You should usually have between one and four sources for your data. Usually, you can find all the values for one variable in a single location. Sometimes all the data needed can be found in one location, but most students need to use two or more sources to obtain all the necessary data.

You may use search engines like Google to find data on the internet, but your data source or sources will have to be one or more websites that result from your searches.

You will need to create a single table containing all of your data. If you cannot fit all of your data on one or two pages, you are doing something very wrong. A complete ESA 2 will contain this table along with the sources of information for your data.

Table Forms for ESA 2 Excel File Word File PDF File

The following are general descriptions of some data sets you could use.

a) The weather for 32 different cities around the country or around the world. Use the high temperature for two different days for two of your measurement variables, and then use something else like the low temperature or humidity on one day for the third mesurement variable. Use the outlook for one of the days (rainy, sunny, cloudly, thunderstorms) as your categorical variable. Instead of high temperature, you could use low temperature or precipication.
b) The top 32 players in a sport. For the categorical variable,you could use the team they play for or their position. For the two similar measurement variables, you can use the points they score in two different games or two different seasons. Instead of points scored, you could use something like assists per game or their scoring percentages in two different seasons. Something else like salary or weight could be used as the third measurement variable.
c) The top 32 money-making movies for two consecutive weeks. Use the production company as the categorical variable. Use the money earned during each of the two weeks as your comparable measurement variables. Use the number of theaters or the number of tickets sold for one week as the other measurement variable. Something similar could be done for music or video games.
d) Look at stock prices for 32 different companies. The categorical variable could be the type of company such as retail, manufacturing, software, mining, etc. The two similar measurement variables could be the stock prices on two consecutive days. You could also look at changes in stock prices over two consecutive days or over two consecutive months. The third measurement variable could be the average stock price for the last quarter or last year, or the number of shares sold.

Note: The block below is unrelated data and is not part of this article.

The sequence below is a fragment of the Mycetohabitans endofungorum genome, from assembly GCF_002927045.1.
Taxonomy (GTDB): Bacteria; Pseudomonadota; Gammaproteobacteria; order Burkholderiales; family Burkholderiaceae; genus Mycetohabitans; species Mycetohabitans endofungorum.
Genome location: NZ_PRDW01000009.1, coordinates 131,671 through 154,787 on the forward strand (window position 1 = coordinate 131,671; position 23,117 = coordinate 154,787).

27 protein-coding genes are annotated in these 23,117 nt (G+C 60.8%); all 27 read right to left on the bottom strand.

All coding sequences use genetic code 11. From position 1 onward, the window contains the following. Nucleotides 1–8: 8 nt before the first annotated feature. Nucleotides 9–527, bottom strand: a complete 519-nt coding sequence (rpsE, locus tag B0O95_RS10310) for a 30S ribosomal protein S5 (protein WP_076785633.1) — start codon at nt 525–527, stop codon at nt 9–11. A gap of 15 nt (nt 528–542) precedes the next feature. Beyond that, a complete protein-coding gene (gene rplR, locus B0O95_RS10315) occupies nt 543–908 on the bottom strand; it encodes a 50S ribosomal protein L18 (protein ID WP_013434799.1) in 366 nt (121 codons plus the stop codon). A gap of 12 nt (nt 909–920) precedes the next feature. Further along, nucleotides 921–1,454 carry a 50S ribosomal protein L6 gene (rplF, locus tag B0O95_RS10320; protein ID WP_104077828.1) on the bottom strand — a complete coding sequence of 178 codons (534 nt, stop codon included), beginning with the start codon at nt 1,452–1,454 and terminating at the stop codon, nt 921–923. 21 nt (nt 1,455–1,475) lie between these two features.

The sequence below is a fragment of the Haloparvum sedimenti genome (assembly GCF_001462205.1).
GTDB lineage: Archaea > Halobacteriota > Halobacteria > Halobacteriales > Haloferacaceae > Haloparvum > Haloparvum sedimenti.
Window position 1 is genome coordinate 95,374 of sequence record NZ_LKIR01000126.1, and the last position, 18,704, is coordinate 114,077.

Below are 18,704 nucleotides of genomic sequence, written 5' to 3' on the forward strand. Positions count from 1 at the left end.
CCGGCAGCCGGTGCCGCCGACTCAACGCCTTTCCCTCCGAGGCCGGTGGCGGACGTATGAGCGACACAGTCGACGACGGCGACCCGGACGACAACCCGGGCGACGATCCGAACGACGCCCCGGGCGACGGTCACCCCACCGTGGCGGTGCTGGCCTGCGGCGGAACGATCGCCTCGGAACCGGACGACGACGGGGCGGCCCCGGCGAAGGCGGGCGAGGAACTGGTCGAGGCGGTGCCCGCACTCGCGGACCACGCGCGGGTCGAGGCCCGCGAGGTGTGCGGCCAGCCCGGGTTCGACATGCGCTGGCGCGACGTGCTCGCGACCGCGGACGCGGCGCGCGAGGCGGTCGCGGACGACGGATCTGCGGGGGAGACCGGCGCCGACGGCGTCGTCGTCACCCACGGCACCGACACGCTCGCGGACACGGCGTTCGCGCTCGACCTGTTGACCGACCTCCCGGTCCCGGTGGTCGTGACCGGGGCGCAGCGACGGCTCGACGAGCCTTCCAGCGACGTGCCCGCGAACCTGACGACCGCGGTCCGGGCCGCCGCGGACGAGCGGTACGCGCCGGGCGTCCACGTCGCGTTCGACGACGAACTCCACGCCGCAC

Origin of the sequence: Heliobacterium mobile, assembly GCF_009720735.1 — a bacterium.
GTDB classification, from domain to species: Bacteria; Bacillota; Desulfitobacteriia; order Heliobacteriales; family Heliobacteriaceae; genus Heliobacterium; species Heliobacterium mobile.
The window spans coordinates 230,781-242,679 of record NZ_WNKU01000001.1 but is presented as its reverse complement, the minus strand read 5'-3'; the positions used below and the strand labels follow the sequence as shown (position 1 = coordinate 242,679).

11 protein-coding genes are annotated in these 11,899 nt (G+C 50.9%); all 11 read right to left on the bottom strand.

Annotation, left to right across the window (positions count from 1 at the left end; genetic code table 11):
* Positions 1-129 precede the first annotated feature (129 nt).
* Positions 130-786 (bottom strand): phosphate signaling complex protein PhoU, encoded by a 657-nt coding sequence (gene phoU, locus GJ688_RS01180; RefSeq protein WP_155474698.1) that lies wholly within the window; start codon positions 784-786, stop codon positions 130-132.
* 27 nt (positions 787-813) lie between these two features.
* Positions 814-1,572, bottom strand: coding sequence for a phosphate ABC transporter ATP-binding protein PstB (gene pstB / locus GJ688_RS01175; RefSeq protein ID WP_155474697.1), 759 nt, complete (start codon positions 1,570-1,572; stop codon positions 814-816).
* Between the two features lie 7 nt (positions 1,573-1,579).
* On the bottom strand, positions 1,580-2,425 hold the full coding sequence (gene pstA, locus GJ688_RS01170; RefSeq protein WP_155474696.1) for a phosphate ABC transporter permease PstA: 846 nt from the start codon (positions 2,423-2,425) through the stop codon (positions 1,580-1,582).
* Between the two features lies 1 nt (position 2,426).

e) Collect your own data. Just make sure you have one categorical variable with at least four possible values and three measurement variables, and that two of the measurement variables are measuring similar things. IF YOU DO GATHER YOUR OWN DATA, MAKE SURE THAT YOUR DATA COLLECTION METHOD DOES NOT VIOLATE THE RIGHTS OR HURT THE WELFARE OF PEOPLE OR ANIMALS.

A blank row or column element WILL NOT count as one of the 32 items you need for your variables.

Use sources of data that are less than six months old.

I do like to encourage creativity, so if you come up with a data source unlike anything I have seen before, I will give you up to 4 bonus points for originality.

If you have a data set you would like to use that does not fit all the requirements given above, check with me. I will either tell you how to adapt the data to the project, or give you permission to use your data set as is.

If you have not received credit for ESA 2 by the last day to drop for this semester, you will receive no points for ESA 2 and I will choose your semester project data for you.

If you want to change your project data after you receive points for ESA 2 or have been assigned a data set by me, you will need my approval.

If you change your data without my approval and your data set does not meet the criteria given above, you will lose 10 points from your semester project score.

You will receive no additional points for ESA 2 if you change your data set after ESA 2 has received a numeric score.

ESA 3: Categorical Frequency Distribution and Bar Chart

Do the following with the favorite color data obtained in ESA 1.

a) Create a categorical frequency distribution showing the frequency and relative frequency of each color.
b) Create a bar chart showing the frequency of each color. The bar chart should be at least 10 centimeters high by 15 centimeters wide.

ESA 4: Quantitative Frequency Distribution and Histogram

Using the right thumb length data from ESA 1, do the following.

a) Create a quantitative frequency table with five classes.
b) Create a histogram from your frequency table in part (a). This graph should be at least 10 centimeters high by 15 centimeters wide.
c) Write a paragraph in which you answer all of the following questions about the histogram you created for part (b) above.
What is the biggest data value?
What is the smallest data value?
Is the histogram skewed-left, skewed-right, bell-shaped, uniform, or symmetric; or does it have no special shape?
How many peaks does the histogram have, and where are they located?
Does the histogram have any gaps and, if so, where?
Does the histogram have any extreme values and, if so, where?

See the Quantitative Frequency Distribution and Histogram section of this website for information on the various aspects of this ESA.

ESA 5: Basic Statistics

Using the right thumb length data from ESA 1, find the following.

mean
first quartile
range
mode
median
standard deviation
midrange
third quartile
interquartile range

ESA 6: Modified Boxplots